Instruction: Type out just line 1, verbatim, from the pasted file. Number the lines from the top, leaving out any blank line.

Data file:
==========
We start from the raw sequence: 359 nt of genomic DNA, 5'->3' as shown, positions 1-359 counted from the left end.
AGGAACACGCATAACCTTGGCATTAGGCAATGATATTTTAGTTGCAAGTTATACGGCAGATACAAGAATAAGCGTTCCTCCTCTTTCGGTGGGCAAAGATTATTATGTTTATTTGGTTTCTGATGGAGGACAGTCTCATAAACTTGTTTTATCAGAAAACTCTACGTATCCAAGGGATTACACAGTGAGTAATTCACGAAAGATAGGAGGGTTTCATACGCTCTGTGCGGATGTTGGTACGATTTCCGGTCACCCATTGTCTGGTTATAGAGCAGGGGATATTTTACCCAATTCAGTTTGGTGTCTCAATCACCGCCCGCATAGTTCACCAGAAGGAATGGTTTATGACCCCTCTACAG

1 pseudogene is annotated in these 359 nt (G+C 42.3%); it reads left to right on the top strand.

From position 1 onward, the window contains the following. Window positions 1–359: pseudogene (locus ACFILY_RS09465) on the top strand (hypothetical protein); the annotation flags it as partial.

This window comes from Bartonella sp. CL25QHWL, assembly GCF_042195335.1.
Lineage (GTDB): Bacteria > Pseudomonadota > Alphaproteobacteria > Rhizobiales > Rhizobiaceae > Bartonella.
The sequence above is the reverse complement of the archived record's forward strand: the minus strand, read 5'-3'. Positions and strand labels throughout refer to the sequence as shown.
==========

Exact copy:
We start from the raw sequence: 359 nt of genomic DNA, 5'->3' as shown, positions 1-359 counted from the left end.